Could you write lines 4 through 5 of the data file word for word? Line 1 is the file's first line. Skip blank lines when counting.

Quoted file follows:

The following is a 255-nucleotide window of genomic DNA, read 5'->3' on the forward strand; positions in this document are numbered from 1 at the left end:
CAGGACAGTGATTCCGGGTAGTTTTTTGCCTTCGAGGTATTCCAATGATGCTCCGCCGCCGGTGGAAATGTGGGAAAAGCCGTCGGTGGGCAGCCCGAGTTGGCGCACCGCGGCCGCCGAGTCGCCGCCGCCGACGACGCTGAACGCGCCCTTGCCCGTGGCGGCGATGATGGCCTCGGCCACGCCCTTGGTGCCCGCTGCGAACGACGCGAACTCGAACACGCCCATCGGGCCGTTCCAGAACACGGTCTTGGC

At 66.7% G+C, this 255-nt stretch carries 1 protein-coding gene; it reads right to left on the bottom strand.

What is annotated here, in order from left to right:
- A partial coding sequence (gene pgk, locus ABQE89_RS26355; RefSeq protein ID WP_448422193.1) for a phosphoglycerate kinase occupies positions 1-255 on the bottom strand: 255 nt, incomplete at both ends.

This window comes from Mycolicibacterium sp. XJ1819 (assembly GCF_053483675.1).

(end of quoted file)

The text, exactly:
What is annotated here, in order from left to right:
- A partial coding sequence (gene pgk, locus ABQE89_RS26355; RefSeq protein ID WP_448422193.1) for a phosphoglycerate kinase occupies positions 1-255 on the bottom strand: 255 nt, incomplete at both ends.